Hands on: Alienware X51 review

Smarter, cleaner and cooler than ever before

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Alienware X51 (2015) review

Early Verdict

With a 6th generation Intel chips in tow, the revamped Alienware X51 has all the makings of a petite powerhouse. It's not without its shortcomings, but smart additions, like a M.2 PCIe slot and USB 3.1 ports inside a super clean build, make this rig worthy of your attention.


  • +

    New Skylake processors

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    Space for SSD

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    Alienware Graphics Amplifier expansion


  • -

    Proprietary motherboard

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    Tough to upgrade

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    Not the most powerful ITX system

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When it launched back in June 2012, Alienware's original X51 system had all the merits of a Steam Machine without the title: It was small in stature and perfectly tuned for gaming in the livingroom.

Packing Ivy Bridge, the three year old model had a marked advantage over the much smaller crowd of mini-ITX options on the market. And while gamers lauded the system for its compact design, any attempt to overclock the system usually resulted in complete system failure.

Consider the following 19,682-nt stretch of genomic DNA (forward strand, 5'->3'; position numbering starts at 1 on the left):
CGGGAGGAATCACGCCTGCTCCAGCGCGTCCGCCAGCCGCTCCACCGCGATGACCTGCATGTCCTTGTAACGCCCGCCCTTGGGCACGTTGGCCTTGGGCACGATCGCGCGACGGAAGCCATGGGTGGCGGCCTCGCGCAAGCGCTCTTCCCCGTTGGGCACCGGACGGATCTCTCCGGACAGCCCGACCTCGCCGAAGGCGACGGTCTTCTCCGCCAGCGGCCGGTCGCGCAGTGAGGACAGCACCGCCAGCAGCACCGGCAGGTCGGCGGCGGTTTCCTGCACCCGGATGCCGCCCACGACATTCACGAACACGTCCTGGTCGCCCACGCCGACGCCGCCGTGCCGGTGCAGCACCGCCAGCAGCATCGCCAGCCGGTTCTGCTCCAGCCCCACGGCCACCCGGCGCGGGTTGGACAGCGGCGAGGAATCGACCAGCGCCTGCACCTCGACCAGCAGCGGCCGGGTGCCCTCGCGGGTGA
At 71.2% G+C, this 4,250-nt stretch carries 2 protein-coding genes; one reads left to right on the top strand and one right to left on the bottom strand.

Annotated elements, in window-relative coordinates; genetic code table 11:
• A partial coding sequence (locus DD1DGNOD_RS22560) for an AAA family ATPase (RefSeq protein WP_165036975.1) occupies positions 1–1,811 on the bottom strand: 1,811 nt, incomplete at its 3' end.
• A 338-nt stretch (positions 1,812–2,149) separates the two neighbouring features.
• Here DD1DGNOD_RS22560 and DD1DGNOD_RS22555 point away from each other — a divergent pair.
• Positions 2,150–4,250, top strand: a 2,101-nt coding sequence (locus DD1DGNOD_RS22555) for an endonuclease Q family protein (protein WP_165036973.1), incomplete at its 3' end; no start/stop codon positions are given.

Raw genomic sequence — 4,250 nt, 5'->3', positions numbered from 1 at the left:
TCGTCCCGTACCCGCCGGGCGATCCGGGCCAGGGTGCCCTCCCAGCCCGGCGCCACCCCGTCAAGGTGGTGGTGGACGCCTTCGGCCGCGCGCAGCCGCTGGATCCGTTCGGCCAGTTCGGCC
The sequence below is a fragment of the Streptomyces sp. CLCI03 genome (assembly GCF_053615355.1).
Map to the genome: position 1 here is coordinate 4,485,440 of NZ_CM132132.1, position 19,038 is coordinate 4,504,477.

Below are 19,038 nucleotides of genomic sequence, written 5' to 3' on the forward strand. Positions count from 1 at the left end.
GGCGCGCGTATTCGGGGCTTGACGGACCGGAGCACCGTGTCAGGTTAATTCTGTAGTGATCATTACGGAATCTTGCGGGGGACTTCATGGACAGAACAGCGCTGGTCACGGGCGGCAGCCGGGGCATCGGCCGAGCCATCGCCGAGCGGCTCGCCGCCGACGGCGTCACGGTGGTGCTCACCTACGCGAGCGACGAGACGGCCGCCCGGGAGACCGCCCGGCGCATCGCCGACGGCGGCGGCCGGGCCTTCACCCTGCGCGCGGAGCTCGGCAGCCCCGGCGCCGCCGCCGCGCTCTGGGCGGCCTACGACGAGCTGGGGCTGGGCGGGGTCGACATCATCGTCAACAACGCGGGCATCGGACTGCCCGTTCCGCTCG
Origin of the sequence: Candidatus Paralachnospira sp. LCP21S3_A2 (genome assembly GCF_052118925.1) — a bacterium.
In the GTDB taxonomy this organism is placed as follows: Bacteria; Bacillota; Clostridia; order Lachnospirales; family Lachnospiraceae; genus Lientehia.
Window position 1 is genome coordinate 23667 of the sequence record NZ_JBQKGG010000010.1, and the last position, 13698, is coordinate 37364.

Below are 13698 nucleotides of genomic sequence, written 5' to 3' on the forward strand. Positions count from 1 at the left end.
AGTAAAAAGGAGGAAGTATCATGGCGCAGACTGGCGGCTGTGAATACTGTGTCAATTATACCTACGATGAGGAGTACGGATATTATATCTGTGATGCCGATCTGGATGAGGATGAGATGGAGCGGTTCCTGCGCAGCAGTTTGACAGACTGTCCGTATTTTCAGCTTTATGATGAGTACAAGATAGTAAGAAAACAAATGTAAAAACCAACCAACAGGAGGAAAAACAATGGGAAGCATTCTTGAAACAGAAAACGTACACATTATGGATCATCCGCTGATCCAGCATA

Hot on the next iteration of Intel's processors, Alienware wasn't about to fall into the same pitfall again. And so, the firm has introduced a new line of X51 systems comes with a custom, miniaturized liquid-cooling solution, all starting at $1,099 (around £700, AU$1,500).

Decide you need even more power than what the premium micro system can offer? A port for the proprietary Alienware Graphics Amplifier unlocks the system's 4K capability with help from a GeForce Titan X or GTX 960 GPUs.

Alienware X51 (2015) review


Putting a PC against a console in terms of performance is like comparing a Ferrari to a Ford Fiesta. That is to say, there is no comparison. But, for the console-inclined, the new X51 measures in around the same size as an Xbox One (i.e. 13.5 x 12.5 x 3.7 inches or 343 x 318 x 95mm, H x D x W).

Inside the chassis you'll find hardware stacked on top of hardware in an immaculate build. The only space left is a small pocket of air in the top left corner of the machine where you'd most often find an optical drive.

Alienware intentionally decided to omit such a drive from the 51 for fear of compromising the thermal profile of the build. You'll find a removable tray for the GPU, which allows for single-width cards, and room for both an M.2 PCIe solid-state drive and a standard 3.5-inch hard drive. (Neither of which share the same data connection as the GPU, so the two won't ever cross paths and causing unnecessary congestion.)

Alienware X51 (2015) review

The jewel of the build is the new custom CPU liquid cooler, which ditches the typical hoses and is a single block that combines the pump and radiator into one device. Supporting both 6th-gen Intel Core i5 and i7 processors, it liberates the system from the shackles of low-powered components without running the risk of frying the whole shebang.

The only downside I saw to the build was that the internals sat on a custom motherboard designed by Alienware. That might give gamers a reason to fret, as I see no feasible way to upgrade to another chipset down the road.